JOANNEUM RESEARCH

Greenhouse gas emissions of bioenergy from agriculture compared to fossil energy for heat and electricity supply

Publication from Life
Zukunftsfähige Energiesysteme und Lebensstile

Jungmeier G., Spitzer J.

Nutrient Cycling in Agroecosystems Volume 60, 2001

Abstract:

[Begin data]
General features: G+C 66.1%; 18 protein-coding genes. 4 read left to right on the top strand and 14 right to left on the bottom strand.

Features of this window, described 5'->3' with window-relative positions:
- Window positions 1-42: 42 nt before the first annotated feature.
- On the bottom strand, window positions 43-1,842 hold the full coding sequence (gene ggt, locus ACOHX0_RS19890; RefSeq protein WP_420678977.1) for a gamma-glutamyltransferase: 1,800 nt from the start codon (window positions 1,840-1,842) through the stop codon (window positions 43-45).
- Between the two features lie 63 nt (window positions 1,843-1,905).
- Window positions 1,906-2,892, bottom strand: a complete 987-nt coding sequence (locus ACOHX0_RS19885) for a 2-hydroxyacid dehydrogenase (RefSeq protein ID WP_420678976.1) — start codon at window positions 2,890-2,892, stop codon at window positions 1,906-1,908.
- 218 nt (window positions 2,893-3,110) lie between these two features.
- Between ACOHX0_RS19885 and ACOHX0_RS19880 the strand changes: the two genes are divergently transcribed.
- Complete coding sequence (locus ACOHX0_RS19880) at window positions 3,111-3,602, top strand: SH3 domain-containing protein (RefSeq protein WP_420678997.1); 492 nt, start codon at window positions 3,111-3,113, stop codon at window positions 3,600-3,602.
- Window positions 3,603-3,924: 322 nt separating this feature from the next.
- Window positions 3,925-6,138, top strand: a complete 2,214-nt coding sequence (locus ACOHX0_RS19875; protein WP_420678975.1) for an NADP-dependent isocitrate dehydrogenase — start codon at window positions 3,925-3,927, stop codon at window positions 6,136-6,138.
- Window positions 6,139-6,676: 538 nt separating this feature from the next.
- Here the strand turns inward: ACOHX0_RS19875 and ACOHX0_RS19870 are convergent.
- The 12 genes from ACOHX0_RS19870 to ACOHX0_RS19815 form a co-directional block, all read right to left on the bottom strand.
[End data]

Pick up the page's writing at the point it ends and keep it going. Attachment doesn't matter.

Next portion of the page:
Increasing the use of bioenergy is one promising option to reduce greenhouse gas emissions. Hence it is important to know the greenhouse gas emissions of bioenergy systems in comparison to fossil fuel systems. A life cycle analyses of biomass and fossil fuel energy systems is made to compare the overall greenhouse gas emission of both systems for heat and electricity supply. Different bioenergy systems to supply electricity and heat from agriculture are analysed for the Austrian situation in 2000. Total emissions of greenhouse gases (CO2, N2O, CH4) along the fuel chain, including land use change and by-products, are calculated. The systems taken into consideration are different conversion technologies and different fuels from agriculture. The methodology was developed within the International Energy Agency (IEA) Bioenergy Task 25 on `Greenhouse Gas Balances of Bioenergy Systems'. In this paper the results of selected bioenergy systems for heat supply and combined supply of electricity and heat shown as emission of CO2-equivalents per kWh for bioenergy systems in comparison to fossil fuel systems, and as a percentage of CO2-equivalent reduction. The results demonstrate that some of the bioenergy systems reduce greenhouse gas emission already because of avoided emissions of the reference biomass use and/or because of certain substitution effects of by-products. In general the greenhouse gas emissions of bioenergy systems are lower compared to the fossil systems. Therefore a significant reduction of greenhouse gases is possible by replacing fossil energy systems with bioenergy systems. This comparison should help policy makers, utilities and industry to identify effective agricultural biomass options in order to reach emission reduction targets.